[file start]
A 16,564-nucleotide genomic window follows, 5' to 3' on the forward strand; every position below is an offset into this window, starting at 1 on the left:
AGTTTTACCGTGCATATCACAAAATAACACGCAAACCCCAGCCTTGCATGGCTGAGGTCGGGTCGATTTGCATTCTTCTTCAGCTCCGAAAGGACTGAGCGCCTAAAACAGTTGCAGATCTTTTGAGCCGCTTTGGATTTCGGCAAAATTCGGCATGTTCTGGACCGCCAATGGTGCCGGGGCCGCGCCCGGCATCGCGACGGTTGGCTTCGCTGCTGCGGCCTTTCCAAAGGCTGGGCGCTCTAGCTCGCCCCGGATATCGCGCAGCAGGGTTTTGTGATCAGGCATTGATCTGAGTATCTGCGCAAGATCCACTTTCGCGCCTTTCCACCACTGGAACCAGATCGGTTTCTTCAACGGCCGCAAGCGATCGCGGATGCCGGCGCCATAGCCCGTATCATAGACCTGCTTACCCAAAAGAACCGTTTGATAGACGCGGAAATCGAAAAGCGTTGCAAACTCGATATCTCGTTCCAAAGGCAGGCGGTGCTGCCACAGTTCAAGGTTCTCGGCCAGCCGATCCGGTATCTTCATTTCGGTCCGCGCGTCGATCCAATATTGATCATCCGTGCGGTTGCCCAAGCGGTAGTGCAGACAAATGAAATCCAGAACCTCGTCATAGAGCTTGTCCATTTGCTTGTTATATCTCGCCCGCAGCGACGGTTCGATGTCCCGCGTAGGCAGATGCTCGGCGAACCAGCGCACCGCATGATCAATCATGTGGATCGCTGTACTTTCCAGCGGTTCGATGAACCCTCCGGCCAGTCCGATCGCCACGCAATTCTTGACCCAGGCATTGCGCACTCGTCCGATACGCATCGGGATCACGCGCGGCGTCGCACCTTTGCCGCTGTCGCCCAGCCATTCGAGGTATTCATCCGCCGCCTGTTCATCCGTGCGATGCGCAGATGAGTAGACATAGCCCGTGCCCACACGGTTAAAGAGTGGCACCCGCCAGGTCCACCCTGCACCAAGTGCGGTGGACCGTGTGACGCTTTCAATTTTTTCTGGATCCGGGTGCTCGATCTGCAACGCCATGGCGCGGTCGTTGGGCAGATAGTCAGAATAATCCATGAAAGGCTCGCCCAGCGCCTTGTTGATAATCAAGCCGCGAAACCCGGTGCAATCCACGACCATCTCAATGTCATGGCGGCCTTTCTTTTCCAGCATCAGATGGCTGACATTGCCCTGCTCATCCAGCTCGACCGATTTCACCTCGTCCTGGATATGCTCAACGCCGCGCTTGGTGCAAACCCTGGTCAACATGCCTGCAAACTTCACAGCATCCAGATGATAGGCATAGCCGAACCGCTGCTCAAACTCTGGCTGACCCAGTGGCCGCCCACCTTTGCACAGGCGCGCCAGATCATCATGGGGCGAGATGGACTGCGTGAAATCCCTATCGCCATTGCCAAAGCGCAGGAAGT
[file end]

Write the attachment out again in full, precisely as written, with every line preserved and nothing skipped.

A 16,564-nucleotide genomic window follows, 5' to 3' on the forward strand; every position below is an offset into this window, starting at 1 on the left:
AGTTTTACCGTGCATATCACAAAATAACACGCAAACCCCAGCCTTGCATGGCTGAGGTCGGGTCGATTTGCATTCTTCTTCAGCTCCGAAAGGACTGAGCGCCTAAAACAGTTGCAGATCTTTTGAGCCGCTTTGGATTTCGGCAAAATTCGGCATGTTCTGGACCGCCAATGGTGCCGGGGCCGCGCCCGGCATCGCGACGGTTGGCTTCGCTGCTGCGGCCTTTCCAAAGGCTGGGCGCTCTAGCTCGCCCCGGATATCGCGCAGCAGGGTTTTGTGATCAGGCATTGATCTGAGTATCTGCGCAAGATCCACTTTCGCGCCTTTCCACCACTGGAACCAGATCGGTTTCTTCAACGGCCGCAAGCGATCGCGGATGCCGGCGCCATAGCCCGTATCATAGACCTGCTTACCCAAAAGAACCGTTTGATAGACGCGGAAATCGAAAAGCGTTGCAAACTCGATATCTCGTTCCAAAGGCAGGCGGTGCTGCCACAGTTCAAGGTTCTCGGCCAGCCGATCCGGTATCTTCATTTCGGTCCGCGCGTCGATCCAATATTGATCATCCGTGCGGTTGCCCAAGCGGTAGTGCAGACAAATGAAATCCAGAACCTCGTCATAGAGCTTGTCCATTTGCTTGTTATATCTCGCCCGCAGCGACGGTTCGATGTCCCGCGTAGGCAGATGCTCGGCGAACCAGCGCACCGCATGATCAATCATGTGGATCGCTGTACTTTCCAGCGGTTCGATGAACCCTCCGGCCAGTCCGATCGCCACGCAATTCTTGACCCAGGCATTGCGCACTCGTCCGATACGCATCGGGATCACGCGCGGCGTCGCACCTTTGCCGCTGTCGCCCAGCCATTCGAGGTATTCATCCGCCGCCTGTTCATCCGTGCGATGCGCAGATGAGTAGACATAGCCCGTGCCCACACGGTTAAAGAGTGGCACCCGCCAGGTCCACCCTGCACCAAGTGCGGTGGACCGTGTGACGCTTTCAATTTTTTCTGGATCCGGGTGCTCGATCTGCAACGCCATGGCGCGGTCGTTGGGCAGATAGTCAGAATAATCCATGAAAGGCTCGCCCAGCGCCTTGTTGATAATCAAGCCGCGAAACCCGGTGCAATCCACGACCATCTCAATGTCATGGCGGCCTTTCTTTTCCAGCATCAGATGGCTGACATTGCCCTGCTCATCCAGCTCGACCGATTTCACCTCGTCCTGGATATGCTCAACGCCGCGCTTGGTGCAAACCCTGGTCAACATGCCTGCAAACTTCACAGCATCCAGATGATAGGCATAGCCGAACCGCTGCTCAAACTCTGGCTGACCCAGTGGCCGCCCACCTTTGCACAGGCGCGCCAGATCATCATGGGGCGAGATGGACTGCGTGAAATCCCTATCGCCATTGCCAAAGCGCAGGAAGT